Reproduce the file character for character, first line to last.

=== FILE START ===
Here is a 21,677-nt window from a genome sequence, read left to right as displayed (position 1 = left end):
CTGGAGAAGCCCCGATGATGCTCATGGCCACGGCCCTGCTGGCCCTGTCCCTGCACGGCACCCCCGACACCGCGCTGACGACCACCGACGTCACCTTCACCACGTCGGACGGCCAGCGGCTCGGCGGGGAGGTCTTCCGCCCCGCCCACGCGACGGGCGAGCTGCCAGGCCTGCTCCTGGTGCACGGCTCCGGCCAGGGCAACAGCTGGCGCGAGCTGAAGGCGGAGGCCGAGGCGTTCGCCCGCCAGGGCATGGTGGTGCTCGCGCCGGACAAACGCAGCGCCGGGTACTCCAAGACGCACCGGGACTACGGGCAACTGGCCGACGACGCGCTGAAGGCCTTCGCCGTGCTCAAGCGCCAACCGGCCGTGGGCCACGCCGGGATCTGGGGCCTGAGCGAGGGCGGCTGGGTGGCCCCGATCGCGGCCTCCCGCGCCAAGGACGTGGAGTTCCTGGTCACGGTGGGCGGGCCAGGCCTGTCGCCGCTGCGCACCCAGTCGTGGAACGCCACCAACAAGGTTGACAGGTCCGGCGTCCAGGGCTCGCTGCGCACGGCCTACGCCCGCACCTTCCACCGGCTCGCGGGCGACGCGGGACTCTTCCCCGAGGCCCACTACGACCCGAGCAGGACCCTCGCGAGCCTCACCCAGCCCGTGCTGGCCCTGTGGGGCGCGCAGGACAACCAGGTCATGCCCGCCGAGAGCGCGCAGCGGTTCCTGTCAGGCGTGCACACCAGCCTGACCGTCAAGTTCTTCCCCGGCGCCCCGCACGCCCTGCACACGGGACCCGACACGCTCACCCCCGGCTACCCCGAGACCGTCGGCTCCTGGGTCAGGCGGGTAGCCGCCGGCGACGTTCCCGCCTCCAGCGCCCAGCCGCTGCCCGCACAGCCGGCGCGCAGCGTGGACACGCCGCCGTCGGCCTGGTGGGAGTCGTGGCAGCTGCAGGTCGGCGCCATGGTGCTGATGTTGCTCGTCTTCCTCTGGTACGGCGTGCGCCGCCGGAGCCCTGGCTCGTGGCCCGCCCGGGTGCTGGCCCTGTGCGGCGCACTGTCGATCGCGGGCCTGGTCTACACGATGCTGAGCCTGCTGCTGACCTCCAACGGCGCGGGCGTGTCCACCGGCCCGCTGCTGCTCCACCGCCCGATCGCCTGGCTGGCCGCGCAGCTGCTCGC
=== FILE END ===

Here is a 21,677-nt window from a genome sequence, read left to right as displayed (position 1 = left end):
CTGGAGAAGCCCCGATGATGCTCATGGCCACGGCCCTGCTGGCCCTGTCCCTGCACGGCACCCCCGACACCGCGCTGACGACCACCGACGTCACCTTCACCACGTCGGACGGCCAGCGGCTCGGCGGGGAGGTCTTCCGCCCCGCCCACGCGACGGGCGAGCTGCCAGGCCTGCTCCTGGTGCACGGCTCCGGCCAGGGCAACAGCTGGCGCGAGCTGAAGGCGGAGGCCGAGGCGTTCGCCCGCCAGGGCATGGTGGTGCTCGCGCCGGACAAACGCAGCGCCGGGTACTCCAAGACGCACCGGGACTACGGGCAACTGGCCGACGACGCGCTGAAGGCCTTCGCCGTGCTCAAGCGCCAACCGGCCGTGGGCCACGCCGGGATCTGGGGCCTGAGCGAGGGCGGCTGGGTGGCCCCGATCGCGGCCTCCCGCGCCAAGGACGTGGAGTTCCTGGTCACGGTGGGCGGGCCAGGCCTGTCGCCGCTGCGCACCCAGTCGTGGAACGCCACCAACAAGGTTGACAGGTCCGGCGTCCAGGGCTCGCTGCGCACGGCCTACGCCCGCACCTTCCACCGGCTCGCGGGCGACGCGGGACTCTTCCCCGAGGCCCACTACGACCCGAGCAGGACCCTCGCGAGCCTCACCCAGCCCGTGCTGGCCCTGTGGGGCGCGCAGGACAACCAGGTCATGCCCGCCGAGAGCGCGCAGCGGTTCCTGTCAGGCGTGCACACCAGCCTGACCGTCAAGTTCTTCCCCGGCGCCCCGCACGCCCTGCACACGGGACCCGACACGCTCACCCCCGGCTACCCCGAGACCGTCGGCTCCTGGGTCAGGCGGGTAGCCGCCGGCGACGTTCCCGCCTCCAGCGCCCAGCCGCTGCCCGCACAGCCGGCGCGCAGCGTGGACACGCCGCCGTCGGCCTGGTGGGAGTCGTGGCAGCTGCAGGTCGGCGCCATGGTGCTGATGTTGCTCGTCTTCCTCTGGTACGGCGTGCGCCGCCGGAGCCCTGGCTCGTGGCCCGCCCGGGTGCTGGCCCTGTGCGGCGCACTGTCGATCGCGGGCCTGGTCTACACGATGCTGAGCCTGCTGCTGACCTCCAACGGCGCGGGCGTGTCCACCGGCCCGCTGCTGCTCCACCGCCCGATCGCCTGGCTGGCCGCGCAGCTGCTCGC